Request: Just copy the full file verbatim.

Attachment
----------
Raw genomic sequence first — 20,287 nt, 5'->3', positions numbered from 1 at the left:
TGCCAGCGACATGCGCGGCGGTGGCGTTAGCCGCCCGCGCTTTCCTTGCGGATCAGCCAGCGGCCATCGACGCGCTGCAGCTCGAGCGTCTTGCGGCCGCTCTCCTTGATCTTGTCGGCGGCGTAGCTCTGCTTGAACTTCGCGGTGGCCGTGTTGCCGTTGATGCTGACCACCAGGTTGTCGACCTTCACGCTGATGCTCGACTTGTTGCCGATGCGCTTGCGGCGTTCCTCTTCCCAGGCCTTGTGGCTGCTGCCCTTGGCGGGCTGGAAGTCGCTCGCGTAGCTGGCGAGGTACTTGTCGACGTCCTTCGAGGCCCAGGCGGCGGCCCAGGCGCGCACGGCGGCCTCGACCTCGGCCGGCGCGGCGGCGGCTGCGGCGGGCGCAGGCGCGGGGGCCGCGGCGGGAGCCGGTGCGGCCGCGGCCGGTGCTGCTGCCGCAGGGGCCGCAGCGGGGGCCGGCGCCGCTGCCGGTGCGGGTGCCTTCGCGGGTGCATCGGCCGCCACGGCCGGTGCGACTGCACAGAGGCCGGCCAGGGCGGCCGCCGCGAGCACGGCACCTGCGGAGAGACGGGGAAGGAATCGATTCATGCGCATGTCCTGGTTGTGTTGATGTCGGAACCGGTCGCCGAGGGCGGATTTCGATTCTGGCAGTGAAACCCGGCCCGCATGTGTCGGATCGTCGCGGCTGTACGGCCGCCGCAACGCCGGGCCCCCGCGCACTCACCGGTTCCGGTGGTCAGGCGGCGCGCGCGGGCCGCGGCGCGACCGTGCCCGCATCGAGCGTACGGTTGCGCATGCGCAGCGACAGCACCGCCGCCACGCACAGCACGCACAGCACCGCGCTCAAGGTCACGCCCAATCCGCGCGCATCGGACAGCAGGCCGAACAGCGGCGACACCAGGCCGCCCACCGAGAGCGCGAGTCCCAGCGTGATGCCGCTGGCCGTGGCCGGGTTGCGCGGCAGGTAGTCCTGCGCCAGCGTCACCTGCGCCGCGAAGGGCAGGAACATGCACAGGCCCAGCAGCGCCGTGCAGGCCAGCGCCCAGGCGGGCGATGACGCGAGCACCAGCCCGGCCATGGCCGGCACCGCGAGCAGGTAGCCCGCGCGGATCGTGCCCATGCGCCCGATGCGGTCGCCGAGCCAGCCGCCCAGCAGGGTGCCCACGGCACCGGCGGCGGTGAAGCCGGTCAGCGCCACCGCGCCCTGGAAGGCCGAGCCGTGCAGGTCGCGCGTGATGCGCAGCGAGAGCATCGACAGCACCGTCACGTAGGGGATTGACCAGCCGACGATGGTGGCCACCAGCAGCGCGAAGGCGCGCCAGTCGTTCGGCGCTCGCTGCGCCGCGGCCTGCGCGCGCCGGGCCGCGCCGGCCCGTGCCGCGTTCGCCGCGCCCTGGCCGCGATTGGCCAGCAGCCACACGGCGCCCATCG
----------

Raw genomic sequence first — 20,287 nt, 5'->3', positions numbered from 1 at the left:
TGCCAGCGACATGCGCGGCGGTGGCGTTAGCCGCCCGCGCTTTCCTTGCGGATCAGCCAGCGGCCATCGACGCGCTGCAGCTCGAGCGTCTTGCGGCCGCTCTCCTTGATCTTGTCGGCGGCGTAGCTCTGCTTGAACTTCGCGGTGGCCGTGTTGCCGTTGATGCTGACCACCAGGTTGTCGACCTTCACGCTGATGCTCGACTTGTTGCCGATGCGCTTGCGGCGTTCCTCTTCCCAGGCCTTGTGGCTGCTGCCCTTGGCGGGCTGGAAGTCGCTCGCGTAGCTGGCGAGGTACTTGTCGACGTCCTTCGAGGCCCAGGCGGCGGCCCAGGCGCGCACGGCGGCCTCGACCTCGGCCGGCGCGGCGGCGGCTGCGGCGGGCGCAGGCGCGGGGGCCGCGGCGGGAGCCGGTGCGGCCGCGGCCGGTGCTGCTGCCGCAGGGGCCGCAGCGGGGGCCGGCGCCGCTGCCGGTGCGGGTGCCTTCGCGGGTGCATCGGCCGCCACGGCCGGTGCGACTGCACAGAGGCCGGCCAGGGCGGCCGCCGCGAGCACGGCACCTGCGGAGAGACGGGGAAGGAATCGATTCATGCGCATGTCCTGGTTGTGTTGATGTCGGAACCGGTCGCCGAGGGCGGATTTCGATTCTGGCAGTGAAACCCGGCCCGCATGTGTCGGATCGTCGCGGCTGTACGGCCGCCGCAACGCCGGGCCCCCGCGCACTCACCGGTTCCGGTGGTCAGGCGGCGCGCGCGGGCCGCGGCGCGACCGTGCCCGCATCGAGCGTACGGTTGCGCATGCGCAGCGACAGCACCGCCGCCACGCACAGCACGCACAGCACCGCGCTCAAGGTCACGCCCAATCCGCGCGCATCGGACAGCAGGCCGAACAGCGGCGACACCAGGCCGCCCACCGAGAGCGCGAGTCCCAGCGTGATGCCGCTGGCCGTGGCCGGGTTGCGCGGCAGGTAGTCCTGCGCCAGCGTCACCTGCGCCGCGAAGGGCAGGAACATGCACAGGCCCAGCAGCGCCGTGCAGGCCAGCGCCCAGGCGGGCGATGACGCGAGCACCAGCCCGGCCATGGCCGGCACCGCGAGCAGGTAGCCCGCGCGGATCGTGCCCATGCGCCCGATGCGGTCGCCGAGCCAGCCGCCCAGCAGGGTGCCCACGGCACCGGCGGCGGTGAAGCCGGTCAGCGCCACCGCGCCCTGGAAGGCCGAGCCGTGCAGGTCGCGCGTGATGCGCAGCGAGAGCATCGACAGCACCGTCACGTAGGGGATTGACCAGCCGACGATGGTGGCCACCAGCAGCGCGAAGGCGCGCCAGTCGTTCGGCGCTCGCTGCGCCGCGGCCTGCGCGCGCCGGGCCGCGCCGGCCCGTGCCGCGTTCGCCGCGCCCTGGCCGCGATTGGCCAGCAGCCACACGGCGCCCATCG